Capabilities status today and promise for the future Ken Vartanian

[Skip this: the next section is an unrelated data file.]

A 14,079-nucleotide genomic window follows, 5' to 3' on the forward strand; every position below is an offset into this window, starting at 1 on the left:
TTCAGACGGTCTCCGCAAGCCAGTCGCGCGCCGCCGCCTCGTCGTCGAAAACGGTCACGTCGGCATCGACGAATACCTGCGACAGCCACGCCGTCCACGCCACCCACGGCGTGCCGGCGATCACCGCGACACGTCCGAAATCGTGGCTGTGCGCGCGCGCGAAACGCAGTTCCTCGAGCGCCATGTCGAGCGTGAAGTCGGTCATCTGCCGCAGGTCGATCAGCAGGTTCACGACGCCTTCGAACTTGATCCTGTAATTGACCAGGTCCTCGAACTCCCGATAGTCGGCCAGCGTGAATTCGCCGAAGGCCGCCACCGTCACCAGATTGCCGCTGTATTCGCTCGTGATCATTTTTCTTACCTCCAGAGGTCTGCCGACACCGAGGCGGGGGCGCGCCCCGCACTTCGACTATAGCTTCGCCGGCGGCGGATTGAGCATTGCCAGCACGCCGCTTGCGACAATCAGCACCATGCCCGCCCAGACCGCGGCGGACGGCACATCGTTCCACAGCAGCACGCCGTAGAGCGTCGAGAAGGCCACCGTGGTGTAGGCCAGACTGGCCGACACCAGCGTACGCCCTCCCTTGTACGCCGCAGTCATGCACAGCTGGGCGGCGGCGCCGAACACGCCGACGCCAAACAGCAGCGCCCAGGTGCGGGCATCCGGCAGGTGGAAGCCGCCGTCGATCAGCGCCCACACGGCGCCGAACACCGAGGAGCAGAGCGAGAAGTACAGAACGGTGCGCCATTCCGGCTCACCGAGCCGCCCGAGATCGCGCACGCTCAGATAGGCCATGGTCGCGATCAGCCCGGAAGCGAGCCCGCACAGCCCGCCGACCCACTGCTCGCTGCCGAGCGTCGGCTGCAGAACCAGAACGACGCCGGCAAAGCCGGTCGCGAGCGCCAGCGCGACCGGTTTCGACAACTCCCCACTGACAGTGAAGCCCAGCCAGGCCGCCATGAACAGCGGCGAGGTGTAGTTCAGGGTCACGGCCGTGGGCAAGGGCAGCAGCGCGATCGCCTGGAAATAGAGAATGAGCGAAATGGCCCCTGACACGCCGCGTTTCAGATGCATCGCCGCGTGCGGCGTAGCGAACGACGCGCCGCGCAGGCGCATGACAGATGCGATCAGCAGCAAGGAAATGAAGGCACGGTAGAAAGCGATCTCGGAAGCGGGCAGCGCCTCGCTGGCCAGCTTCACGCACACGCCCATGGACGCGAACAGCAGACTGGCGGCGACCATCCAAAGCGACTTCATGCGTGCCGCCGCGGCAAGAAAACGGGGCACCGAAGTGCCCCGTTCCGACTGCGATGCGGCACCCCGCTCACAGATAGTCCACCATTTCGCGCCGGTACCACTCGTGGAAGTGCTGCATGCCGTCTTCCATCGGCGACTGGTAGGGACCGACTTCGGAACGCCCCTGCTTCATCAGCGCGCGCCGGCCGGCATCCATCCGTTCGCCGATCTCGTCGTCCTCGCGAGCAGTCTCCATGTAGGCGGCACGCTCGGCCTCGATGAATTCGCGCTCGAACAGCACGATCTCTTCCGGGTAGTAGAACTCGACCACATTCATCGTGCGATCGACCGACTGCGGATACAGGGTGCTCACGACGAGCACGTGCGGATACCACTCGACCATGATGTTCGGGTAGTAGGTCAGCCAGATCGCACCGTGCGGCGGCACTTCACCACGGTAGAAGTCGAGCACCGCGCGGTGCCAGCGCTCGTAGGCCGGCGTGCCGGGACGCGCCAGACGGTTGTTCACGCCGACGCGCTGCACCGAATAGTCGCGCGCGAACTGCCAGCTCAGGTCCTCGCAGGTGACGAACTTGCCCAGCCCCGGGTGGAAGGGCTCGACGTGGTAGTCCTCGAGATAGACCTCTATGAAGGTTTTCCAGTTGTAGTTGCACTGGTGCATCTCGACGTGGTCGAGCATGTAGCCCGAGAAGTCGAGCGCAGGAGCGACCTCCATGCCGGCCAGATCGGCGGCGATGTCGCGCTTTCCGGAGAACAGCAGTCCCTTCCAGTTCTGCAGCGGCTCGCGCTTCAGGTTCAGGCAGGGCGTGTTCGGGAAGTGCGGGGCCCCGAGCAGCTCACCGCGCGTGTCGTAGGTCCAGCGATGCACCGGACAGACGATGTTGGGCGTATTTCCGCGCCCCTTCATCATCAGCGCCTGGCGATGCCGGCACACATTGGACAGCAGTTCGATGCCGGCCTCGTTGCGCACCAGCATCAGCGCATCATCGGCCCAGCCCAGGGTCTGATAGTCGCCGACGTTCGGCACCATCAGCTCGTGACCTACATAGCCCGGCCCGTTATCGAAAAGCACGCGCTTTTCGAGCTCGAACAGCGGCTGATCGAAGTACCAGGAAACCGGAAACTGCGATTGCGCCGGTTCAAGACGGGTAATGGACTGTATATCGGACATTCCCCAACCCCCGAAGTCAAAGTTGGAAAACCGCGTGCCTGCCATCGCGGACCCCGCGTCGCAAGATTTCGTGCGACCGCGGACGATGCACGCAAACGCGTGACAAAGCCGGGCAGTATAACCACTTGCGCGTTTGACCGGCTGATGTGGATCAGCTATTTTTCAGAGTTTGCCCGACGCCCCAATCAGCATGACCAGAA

Interest in additive manufacturing (3D printing) went viral this year, and with that interest came more confusion on exactly what this technology can do and where it stands in its adoption cycle. Articles in Main Street media describe machines capable of printing homes, jet engines, and even suggest the possibility of “a factory on every desktop,” where you can print whatever you want, whenever you want it. This visual is exciting and conjures up images of the replicator and Skynet building new and better Terminators with autonomous 3D printers. But before we start worrying about Judgment Day, it might be worthwhile to take a step back and examine the additive manufacturing (AM) landscape and the variety of technologies, materials, and processes needed to bring that vision to reality.